August 24, 2011; Source: Rethinking U.S. Foreign Assistance Blog (Center for Global Development) | Plenty of nonprofits do overseas work in the context of U.S. foreign aid, largely with grant and contract support from the U.S. Agency for International Development (USAID). Get ready for tough times. A blogger for the Center for Global Development (CGD) warns that the debt ceiling deal reached last month between the Obama White House and the Republican-whipsawed Congress “will mean big cuts to foreign aid funding.”
The CGD writer doesn’t think that the cuts would necessarily be all bad, suggesting some positives:
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- The administration would have to do some serious foreign aid prioritizing, particularly between military assistance and humanitarian assistance (hopefully the latter would win).
- Presumably, reduced foreign aid appropriations would require USAID and its NGO partners to be more innovative in how they deliver aid.
- Similarly, less money could stimulate more creative, more multilateral aid approaches.
The blogger writes that the potentially negative impacts of big time cuts in the foreign aid budget include:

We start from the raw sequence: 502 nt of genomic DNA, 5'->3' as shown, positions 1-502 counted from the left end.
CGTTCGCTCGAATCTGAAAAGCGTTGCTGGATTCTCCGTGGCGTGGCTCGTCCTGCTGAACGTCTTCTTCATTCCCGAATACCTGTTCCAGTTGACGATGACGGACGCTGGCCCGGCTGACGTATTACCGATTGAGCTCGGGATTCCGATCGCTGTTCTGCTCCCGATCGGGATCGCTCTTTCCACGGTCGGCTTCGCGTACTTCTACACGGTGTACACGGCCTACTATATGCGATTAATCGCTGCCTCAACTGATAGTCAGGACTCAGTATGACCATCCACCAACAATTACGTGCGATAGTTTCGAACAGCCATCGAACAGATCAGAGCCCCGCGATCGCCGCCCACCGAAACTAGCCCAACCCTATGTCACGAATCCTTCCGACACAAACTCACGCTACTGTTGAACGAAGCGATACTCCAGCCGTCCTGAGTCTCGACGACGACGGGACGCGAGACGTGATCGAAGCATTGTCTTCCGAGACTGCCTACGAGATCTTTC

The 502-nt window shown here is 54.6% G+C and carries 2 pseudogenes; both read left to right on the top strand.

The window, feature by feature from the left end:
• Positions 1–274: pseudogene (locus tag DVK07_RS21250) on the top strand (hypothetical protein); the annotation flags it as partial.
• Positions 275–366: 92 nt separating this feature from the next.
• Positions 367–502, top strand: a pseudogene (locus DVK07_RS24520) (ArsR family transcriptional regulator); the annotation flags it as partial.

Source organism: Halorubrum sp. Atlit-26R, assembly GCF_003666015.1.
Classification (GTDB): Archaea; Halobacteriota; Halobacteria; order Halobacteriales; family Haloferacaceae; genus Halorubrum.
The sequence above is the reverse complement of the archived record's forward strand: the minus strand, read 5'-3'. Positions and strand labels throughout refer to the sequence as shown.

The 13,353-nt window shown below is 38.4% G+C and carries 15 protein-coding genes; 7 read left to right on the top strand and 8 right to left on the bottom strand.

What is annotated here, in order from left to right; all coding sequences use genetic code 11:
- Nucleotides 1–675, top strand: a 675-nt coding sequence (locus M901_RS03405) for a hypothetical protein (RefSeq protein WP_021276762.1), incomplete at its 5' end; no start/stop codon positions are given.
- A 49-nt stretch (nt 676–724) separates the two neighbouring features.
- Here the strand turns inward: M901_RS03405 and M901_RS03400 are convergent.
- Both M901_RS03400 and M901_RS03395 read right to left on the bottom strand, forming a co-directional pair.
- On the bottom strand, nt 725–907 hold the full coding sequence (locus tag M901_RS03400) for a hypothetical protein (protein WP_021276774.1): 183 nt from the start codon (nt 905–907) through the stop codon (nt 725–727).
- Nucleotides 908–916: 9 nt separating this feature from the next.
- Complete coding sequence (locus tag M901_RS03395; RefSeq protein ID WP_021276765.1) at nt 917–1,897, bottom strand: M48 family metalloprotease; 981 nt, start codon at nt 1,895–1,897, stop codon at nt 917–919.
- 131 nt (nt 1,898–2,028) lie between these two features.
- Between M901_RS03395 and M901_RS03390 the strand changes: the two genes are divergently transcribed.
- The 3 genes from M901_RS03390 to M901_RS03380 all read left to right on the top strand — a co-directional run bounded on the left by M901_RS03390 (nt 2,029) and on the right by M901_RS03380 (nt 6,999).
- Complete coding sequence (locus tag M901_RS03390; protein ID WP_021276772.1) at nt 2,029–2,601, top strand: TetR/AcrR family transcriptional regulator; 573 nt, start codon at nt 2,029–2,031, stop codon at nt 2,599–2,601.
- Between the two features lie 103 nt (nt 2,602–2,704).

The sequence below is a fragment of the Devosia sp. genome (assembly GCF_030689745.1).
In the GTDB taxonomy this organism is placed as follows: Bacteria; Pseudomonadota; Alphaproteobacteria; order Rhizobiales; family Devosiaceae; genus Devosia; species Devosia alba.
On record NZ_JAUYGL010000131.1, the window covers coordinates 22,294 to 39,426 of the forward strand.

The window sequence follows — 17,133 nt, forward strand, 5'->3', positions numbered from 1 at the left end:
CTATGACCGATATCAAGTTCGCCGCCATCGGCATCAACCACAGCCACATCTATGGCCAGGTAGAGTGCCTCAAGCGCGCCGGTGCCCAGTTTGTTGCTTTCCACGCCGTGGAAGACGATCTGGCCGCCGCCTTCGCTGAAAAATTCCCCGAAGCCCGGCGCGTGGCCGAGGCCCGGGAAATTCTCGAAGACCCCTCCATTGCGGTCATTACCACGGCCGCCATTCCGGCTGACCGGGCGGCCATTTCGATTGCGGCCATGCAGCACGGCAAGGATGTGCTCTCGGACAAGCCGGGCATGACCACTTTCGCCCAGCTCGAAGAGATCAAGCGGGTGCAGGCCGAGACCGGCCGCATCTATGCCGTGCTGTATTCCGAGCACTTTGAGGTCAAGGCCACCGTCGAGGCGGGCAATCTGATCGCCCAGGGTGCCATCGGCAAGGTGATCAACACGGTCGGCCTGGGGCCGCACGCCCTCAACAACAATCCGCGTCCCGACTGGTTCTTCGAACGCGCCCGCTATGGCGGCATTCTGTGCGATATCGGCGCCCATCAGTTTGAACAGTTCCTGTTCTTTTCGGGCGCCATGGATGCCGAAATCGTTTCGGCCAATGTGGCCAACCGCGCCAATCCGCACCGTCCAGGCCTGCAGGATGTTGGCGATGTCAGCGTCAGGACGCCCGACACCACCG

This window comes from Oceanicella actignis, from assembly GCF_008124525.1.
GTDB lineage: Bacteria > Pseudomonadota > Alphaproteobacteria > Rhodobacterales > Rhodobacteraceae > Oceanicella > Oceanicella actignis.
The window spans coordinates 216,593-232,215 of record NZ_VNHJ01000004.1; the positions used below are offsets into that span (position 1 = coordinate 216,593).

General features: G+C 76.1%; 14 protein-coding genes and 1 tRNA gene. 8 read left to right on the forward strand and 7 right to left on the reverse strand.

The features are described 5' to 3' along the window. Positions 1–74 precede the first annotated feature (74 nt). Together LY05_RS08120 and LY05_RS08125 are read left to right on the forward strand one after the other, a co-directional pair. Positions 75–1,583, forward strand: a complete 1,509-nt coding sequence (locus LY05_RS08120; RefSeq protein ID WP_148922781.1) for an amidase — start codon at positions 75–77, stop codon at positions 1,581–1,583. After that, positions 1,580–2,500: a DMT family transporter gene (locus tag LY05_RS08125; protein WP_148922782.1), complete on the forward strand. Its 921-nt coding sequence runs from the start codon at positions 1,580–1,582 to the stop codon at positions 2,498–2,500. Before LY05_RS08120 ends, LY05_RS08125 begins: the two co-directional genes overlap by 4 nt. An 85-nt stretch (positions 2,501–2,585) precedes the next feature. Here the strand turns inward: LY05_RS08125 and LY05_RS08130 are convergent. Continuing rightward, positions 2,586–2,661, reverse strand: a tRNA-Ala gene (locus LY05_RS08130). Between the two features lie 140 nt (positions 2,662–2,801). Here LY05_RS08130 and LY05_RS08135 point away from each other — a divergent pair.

- “Reduced funding could stall or even end current aid programs and projects.” That’s obvious, but she also notes that efforts toward “increased country ownership” of USAID projects would particularly be at risk—for example, the kinds of bilateral compacts currently being negotiated between USAID’s Millennium Challenge Corporation (MCC) and Indonesia, Zambia, Cape Verde, Georgia, and Ghana.
- Less money could lead to a further militarization of development, exemplified by the termination of the Pakistan Counterinsurgency Capability Fund, which was supposed to be run by the Department of State and which was replaced by military aid administered by the Pentagon. She astutely observes, “Reduced foreign aid funding could mean the Department of Defense takes over more development duties simply because it has the dollars to do so.”
- Although exempted from the first part of the budget deal’s spending cuts, development aid for the “front-line” countries of Pakistan, Afghanistan, and Iraq could “take the entire development spotlight” in a sharply reduced foreign aid budget in the second round of spending cuts. Given the increasingly muddy U.S. relationship with Pakistan, the administration’s desire to get out of the muck of Afghanistan, and the recent escalation of problems in Iraq, this scenario is not hard to imagine.
NGOs specializing in delivering foreign aid and humanitarian assistance are going to have to watch the congressional Super Committee very carefully. In contentious budget negotiations, humanitarian and development aid could be one of the casualties.—Rick Cohen